18. 18.

    Skardal A, Devarasetty M, Forsythe S, et al. A reductionist metastasis-on-a-chip platform for in vitro tumor progression modeling and drug screening. Biotechnol Bioeng 2016; 113: 2020–2032.

    CAS  Article  Google Scholar 

  19. 19.

    Skardal A, Smith L, Bharadwaj S, et al. Tissue specific synthetic ECM hydrogels for 3-D in vitro maintenance of hepatocyte function. Biomaterials 2012; 33: 4565–4575.

    CAS  Article  Google Scholar 

  20. 20.

    Mazzocchi AR, Soker S, Skardal A. Biofabrication technologies for developing in vitro tumor models. In Soker S, Skardal A (eds): Tumor Organoids. Berlin, Germany: Springer Nature 2017; 51–70.

  21. 21.

    Schadendorf D, Hodi FS, Robert C, et al. Pooled analysis of long-term survival data from phase II and Phase III trials of ipilimumab in unresectable or metastatic melanoma. J Clin Oncol 2015; 33: 1889–1894.

    CAS  Article  Google Scholar 

  22. 22.

    Larkin J, Chiarion-Sileni V, Gonzalez R, et al. Combined nivolumab and ipilimumab or monotherapy in untreated melanoma. N Engl J Med 2015; 373: 23–34.

    Article  Google Scholar 

  23. 23.

    Dijkstra KK, Cattaneo CM, Weeber F, et al. Generation of tumor-reactive T cells by co-culture of peripheral blood lymphocytes and tumor organoids. Cell 2018; 174: 1586–1598 e1512.

    Google Scholar 

Download references


We wish to thank Libby McWilliams (Procurement Manager), Kathleen Cummings (Protocol and Data Manager), and the Wake Forest Advanced Tumor Bank Shared Resource. A.S. acknowledges funding through the Wake Forest Clinical and Translational Science Institute Open Pilot Program, supported by the National Center for Advancing Translational Sciences (NCATS), National Institutes of Health, through grant award no. UL1TR001420. A.S. and K.I.V. acknowledge funding through the Comprehensive Cancer Center at Wake Forest Baptist Medical Center’s Clinical Research Associate Director Pilot Funds, and services from the Tumor Tissue and Pathology Shared Resource supported by the Comprehensive Cancer Center at Wake Forest Baptist Medical Center’s NCI Cancer Center Support Grant P30CA012197.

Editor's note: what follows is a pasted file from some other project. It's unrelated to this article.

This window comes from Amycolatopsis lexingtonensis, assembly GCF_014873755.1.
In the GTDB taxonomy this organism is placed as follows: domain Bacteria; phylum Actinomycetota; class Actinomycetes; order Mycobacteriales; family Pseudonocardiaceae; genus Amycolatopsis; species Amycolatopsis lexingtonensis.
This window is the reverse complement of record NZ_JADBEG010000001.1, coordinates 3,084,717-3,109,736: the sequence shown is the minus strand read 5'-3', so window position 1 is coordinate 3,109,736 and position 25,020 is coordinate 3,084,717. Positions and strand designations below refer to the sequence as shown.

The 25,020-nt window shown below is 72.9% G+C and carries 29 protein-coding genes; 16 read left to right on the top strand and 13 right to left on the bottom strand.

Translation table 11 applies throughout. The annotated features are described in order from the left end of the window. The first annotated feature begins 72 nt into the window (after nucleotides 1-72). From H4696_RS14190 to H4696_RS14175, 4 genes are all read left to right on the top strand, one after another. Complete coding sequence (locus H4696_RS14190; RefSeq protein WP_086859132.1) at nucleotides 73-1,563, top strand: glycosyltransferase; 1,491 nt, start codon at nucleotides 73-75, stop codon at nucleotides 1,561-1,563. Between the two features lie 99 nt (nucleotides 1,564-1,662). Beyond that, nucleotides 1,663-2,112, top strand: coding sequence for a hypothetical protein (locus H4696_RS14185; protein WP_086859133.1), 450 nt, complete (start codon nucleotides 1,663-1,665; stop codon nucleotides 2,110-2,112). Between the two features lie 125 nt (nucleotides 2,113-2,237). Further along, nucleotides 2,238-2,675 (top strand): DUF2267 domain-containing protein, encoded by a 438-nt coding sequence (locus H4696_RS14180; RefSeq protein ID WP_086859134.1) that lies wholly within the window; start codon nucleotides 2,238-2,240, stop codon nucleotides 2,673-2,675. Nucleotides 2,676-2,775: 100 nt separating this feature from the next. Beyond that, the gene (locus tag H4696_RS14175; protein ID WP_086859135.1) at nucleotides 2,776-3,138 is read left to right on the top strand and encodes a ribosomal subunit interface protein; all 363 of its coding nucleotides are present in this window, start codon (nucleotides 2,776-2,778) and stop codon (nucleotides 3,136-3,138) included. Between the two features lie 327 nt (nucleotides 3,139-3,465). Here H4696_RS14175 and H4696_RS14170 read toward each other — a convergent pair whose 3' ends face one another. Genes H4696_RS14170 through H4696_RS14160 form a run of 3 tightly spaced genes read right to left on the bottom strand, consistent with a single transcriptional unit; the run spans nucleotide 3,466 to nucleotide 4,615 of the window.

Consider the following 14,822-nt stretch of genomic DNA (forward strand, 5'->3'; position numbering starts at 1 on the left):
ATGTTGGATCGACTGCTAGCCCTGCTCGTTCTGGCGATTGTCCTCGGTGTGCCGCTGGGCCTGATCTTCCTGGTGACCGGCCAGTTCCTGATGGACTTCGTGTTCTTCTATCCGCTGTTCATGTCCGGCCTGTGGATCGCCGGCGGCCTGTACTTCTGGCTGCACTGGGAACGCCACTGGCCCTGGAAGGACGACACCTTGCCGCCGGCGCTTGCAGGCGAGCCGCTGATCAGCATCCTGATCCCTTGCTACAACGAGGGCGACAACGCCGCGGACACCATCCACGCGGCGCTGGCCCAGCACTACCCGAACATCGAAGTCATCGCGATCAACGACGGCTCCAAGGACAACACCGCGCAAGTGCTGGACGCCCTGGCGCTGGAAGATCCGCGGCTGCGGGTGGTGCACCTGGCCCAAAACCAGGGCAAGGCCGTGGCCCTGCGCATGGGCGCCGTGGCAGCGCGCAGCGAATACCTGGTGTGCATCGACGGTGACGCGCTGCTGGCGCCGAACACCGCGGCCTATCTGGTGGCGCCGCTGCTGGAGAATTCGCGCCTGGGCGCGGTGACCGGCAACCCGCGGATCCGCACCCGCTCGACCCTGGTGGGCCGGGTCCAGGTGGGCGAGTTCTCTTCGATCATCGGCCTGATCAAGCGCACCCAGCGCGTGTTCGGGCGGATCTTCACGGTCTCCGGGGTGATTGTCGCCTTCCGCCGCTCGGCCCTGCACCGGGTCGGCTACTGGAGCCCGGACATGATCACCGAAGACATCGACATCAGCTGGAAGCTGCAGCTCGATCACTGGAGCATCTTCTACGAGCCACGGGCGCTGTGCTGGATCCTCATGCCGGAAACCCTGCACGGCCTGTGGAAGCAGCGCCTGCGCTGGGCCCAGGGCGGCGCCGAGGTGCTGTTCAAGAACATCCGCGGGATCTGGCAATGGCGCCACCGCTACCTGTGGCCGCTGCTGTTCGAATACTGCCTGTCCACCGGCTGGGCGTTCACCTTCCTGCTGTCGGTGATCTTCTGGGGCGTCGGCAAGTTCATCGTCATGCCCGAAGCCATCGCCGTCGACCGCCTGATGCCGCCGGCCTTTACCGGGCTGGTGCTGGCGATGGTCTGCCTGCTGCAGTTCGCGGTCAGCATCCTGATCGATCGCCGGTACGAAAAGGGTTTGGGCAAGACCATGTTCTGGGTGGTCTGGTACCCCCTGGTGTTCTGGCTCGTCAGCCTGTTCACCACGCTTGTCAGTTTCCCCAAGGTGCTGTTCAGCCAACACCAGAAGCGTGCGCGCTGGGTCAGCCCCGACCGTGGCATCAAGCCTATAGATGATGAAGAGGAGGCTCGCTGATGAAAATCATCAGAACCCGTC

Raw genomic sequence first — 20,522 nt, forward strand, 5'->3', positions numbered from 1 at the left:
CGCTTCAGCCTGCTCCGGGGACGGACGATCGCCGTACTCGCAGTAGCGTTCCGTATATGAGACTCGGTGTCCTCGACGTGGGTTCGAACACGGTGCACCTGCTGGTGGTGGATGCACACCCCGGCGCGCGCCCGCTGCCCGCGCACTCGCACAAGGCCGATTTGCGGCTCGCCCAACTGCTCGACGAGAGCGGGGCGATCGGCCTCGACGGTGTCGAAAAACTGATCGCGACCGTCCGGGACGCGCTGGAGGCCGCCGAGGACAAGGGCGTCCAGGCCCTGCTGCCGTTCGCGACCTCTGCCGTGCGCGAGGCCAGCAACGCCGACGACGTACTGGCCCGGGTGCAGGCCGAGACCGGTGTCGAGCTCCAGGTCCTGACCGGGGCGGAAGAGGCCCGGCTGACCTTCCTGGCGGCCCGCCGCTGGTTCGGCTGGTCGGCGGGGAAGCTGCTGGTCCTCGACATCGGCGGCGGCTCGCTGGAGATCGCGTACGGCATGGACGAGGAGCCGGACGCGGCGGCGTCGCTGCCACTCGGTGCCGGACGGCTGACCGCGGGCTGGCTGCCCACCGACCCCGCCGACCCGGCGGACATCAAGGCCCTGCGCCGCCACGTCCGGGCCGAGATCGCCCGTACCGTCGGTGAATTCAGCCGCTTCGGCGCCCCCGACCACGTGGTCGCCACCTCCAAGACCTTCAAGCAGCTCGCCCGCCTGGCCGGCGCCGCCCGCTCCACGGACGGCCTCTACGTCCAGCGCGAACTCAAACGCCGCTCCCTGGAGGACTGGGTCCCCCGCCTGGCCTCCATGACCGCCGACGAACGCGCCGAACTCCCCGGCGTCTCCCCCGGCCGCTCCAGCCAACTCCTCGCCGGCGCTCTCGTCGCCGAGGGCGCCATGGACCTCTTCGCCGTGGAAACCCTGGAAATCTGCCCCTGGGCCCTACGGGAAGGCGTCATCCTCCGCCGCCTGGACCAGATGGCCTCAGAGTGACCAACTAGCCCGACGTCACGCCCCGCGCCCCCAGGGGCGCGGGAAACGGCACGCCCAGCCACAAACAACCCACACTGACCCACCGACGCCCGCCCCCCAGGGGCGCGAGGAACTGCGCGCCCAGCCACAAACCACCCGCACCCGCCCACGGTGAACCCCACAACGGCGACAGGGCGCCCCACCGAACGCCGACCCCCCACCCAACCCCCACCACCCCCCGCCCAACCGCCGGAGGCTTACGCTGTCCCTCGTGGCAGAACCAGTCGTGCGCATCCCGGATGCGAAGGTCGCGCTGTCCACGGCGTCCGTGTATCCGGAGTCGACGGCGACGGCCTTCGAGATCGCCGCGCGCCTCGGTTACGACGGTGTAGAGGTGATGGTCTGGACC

The work was supported by Wake Forest Comprehensive Cancer Center Pilot Fund.

Author information



Corresponding authors

Correspondence to Konstantinos I. Votanopoulos MD, PhD or Aleksander Skardal PhD.

Ethics declarations


The authors have no conflicts of interest to disclose.

Additional information

Publisher's Note

Springer Nature remains neutral with regard to jurisdictional claims in published maps and institutional affiliations.

Rights and permissions

Reprints and Permissions

About this article

Verify currency and authenticity via CrossMark

Cite this article

Votanopoulos, K.I., Forsythe, S., Sivakumar, H. et al. Model of Patient-Specific Immune-Enhanced Organoids for Immunotherapy Screening: Feasibility Study. Ann Surg Oncol 27, 1956–1967 (2020).

Download citation